Democrats launched a massive campaign for their candidate but Kerry finished with a little superstition, going to the restaurant he has visited on every Election Day, after casting his vote in his home city of Boston.
“I’m very confident that we made the case for change, the case for trust in a new leadership, a new direction, a fresh start,” the Massachussetts senator said after voting with his two daughters, Alexandra and Vanessa.
Highlighting the tight race with Mr Bush, the Democrat held one last campaign event in Wisconsin, a Democratic state under threat from Republicans, before returning to Boston.
“We’re going to link hands and hearts and we’re going to take America to a better place,” Senator Kerry told 250 supporters in the town of La Crosse. “Let’s get the job done.”
Amid signs of a heavy, verging-on-record participation, Senator Kerry was to rest and spend part of the late part of the day in interviews with local television stations in a bid to persuade reluctant voters to turn out.
Senator Kerry also joined Bush in expressing hope that there would be no legal challenges that would hold up the final result.
The Massachusetts senator recounted his experience on the campaign trail since securing the Democratic nomination in March.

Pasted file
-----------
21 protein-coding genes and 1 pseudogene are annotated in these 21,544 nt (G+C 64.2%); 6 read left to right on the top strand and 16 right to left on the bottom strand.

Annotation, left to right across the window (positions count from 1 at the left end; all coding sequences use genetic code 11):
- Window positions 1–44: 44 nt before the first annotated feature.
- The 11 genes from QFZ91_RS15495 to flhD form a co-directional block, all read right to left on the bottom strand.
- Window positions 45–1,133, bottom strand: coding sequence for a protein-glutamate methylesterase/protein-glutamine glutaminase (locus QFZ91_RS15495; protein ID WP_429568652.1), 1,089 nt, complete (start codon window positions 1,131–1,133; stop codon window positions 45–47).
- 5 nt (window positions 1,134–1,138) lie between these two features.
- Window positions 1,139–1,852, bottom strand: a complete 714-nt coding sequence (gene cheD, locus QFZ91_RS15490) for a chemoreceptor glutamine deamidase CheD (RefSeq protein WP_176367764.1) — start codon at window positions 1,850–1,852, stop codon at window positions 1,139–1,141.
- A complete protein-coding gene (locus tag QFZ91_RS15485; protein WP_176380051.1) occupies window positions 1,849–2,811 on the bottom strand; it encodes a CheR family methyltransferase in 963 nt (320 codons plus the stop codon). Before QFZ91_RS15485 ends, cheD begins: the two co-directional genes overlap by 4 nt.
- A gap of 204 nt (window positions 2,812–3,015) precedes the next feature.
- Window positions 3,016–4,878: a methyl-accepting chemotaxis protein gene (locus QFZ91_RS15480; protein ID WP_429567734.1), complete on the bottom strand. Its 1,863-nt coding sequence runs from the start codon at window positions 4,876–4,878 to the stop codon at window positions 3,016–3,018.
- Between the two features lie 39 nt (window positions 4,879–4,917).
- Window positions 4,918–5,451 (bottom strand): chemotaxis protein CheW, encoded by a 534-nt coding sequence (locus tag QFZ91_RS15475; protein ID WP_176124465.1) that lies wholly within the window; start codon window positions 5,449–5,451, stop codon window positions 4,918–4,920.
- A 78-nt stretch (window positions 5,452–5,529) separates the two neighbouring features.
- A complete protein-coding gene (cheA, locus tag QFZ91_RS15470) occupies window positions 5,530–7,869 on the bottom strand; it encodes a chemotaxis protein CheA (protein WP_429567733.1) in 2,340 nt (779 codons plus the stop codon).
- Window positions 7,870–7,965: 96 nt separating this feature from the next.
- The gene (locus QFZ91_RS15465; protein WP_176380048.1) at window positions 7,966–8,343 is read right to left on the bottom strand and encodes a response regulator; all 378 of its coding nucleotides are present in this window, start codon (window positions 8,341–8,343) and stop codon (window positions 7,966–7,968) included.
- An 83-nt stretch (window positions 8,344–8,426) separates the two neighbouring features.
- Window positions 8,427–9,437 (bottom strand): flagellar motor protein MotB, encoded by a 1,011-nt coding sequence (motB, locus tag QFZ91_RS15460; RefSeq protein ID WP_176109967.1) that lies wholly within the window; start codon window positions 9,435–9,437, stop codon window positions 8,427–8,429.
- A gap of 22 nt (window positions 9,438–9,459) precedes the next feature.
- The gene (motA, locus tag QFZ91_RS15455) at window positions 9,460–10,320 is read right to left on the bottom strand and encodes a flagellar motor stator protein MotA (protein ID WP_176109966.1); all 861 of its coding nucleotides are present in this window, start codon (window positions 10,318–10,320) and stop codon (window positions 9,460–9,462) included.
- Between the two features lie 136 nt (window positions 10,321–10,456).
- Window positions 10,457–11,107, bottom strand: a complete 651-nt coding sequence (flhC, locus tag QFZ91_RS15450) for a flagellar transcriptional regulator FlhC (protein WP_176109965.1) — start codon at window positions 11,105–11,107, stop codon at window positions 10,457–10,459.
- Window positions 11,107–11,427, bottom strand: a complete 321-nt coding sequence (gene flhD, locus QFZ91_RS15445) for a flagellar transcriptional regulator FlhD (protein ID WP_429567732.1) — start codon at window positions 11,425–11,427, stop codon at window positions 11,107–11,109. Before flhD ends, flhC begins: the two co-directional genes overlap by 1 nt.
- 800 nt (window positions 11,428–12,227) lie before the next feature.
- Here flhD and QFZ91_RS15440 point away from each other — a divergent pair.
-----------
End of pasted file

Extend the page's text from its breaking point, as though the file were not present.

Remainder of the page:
“When you go state-to-state and people, so many thousands of them, invest their hopes in you. People tell you their life stories. They share their troubles. They share their dreams. If you’re not moved by that, you’re missing something. And I’m deeply moved by it.”
His wife Teresa Heinz Kerry and her sons Chris and Andre voted in her home city of Pittsburgh, Pennsylvania, before joining her husband.
Democrats are upbeat about the high turnout in the vote that they believe would boost Senator Kerry.
“We have a lot of evidence that the turnout is very heavy. We see that in anecdotes, in the lines and in the reports we get,” said Joe Lockhart, a top adviser to Senator Kerry.
“We have all indications that the turnout will be at levels we haven’t seen for 20 or 30 years,” he told reporters.
The Kerry campaign is planning a victory rally, which could quickly morph into a political wake if Mr Bush wins a second term, in Boston’s Copley Square, where Kerry will be joined by his vice presidential running mate, Senator John Edwards.